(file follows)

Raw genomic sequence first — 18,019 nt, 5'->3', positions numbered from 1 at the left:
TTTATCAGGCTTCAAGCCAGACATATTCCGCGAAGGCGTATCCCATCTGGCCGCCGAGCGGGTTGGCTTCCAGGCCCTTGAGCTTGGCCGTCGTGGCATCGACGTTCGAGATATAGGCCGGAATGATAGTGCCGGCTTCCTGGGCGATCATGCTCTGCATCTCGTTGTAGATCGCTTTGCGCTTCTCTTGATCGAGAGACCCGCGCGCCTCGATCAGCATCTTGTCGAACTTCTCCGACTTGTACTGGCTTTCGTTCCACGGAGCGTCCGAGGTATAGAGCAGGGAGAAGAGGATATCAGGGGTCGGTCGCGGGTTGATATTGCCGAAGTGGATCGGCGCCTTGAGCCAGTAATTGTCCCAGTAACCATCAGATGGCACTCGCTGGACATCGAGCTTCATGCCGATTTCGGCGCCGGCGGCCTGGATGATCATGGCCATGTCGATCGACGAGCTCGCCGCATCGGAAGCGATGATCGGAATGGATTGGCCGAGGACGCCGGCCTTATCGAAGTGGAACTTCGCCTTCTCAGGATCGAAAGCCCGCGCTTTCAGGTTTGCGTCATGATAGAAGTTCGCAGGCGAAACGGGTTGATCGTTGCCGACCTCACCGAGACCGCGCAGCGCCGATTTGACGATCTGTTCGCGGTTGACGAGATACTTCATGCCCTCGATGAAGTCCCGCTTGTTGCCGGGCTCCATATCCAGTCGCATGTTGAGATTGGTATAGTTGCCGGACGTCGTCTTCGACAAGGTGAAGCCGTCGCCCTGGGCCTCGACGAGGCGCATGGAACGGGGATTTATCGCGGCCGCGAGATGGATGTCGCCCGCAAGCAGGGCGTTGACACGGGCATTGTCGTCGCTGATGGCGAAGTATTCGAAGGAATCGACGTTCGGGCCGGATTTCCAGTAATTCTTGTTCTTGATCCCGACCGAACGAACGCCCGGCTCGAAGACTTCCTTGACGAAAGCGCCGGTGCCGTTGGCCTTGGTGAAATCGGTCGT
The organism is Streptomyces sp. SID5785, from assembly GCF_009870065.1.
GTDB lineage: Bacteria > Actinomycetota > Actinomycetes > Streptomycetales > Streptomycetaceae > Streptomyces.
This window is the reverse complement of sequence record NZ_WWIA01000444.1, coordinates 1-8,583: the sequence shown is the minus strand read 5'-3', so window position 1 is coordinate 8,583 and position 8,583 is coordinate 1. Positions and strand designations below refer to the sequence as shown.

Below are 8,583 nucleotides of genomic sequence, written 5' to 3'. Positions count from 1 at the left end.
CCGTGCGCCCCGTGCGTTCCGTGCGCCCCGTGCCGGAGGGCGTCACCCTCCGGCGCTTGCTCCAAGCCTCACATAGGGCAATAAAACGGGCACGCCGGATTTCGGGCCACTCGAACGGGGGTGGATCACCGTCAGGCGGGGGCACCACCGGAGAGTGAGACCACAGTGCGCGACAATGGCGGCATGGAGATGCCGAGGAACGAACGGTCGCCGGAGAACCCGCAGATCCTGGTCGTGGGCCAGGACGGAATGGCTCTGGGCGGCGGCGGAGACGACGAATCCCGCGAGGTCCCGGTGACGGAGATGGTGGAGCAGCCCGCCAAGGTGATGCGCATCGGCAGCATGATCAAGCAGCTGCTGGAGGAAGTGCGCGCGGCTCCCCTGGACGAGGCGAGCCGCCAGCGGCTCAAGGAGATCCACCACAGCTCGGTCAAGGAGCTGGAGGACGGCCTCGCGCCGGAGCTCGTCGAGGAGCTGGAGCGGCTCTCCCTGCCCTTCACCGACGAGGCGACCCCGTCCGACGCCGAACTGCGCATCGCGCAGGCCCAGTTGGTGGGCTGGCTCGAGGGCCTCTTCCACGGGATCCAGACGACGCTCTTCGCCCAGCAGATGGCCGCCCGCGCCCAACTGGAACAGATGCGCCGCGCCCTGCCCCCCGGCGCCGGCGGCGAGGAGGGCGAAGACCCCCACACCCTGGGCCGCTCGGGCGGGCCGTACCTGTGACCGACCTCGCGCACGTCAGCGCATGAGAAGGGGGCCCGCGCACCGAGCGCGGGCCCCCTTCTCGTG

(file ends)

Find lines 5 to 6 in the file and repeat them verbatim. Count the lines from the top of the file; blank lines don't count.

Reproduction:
This window is the reverse complement of sequence record NZ_WWIA01000444.1, coordinates 1-8,583: the sequence shown is the minus strand read 5'-3', so window position 1 is coordinate 8,583 and position 8,583 is coordinate 1. Positions and strand designations below refer to the sequence as shown.

Below are 8,583 nucleotides of genomic sequence, written 5' to 3'. Positions count from 1 at the left end.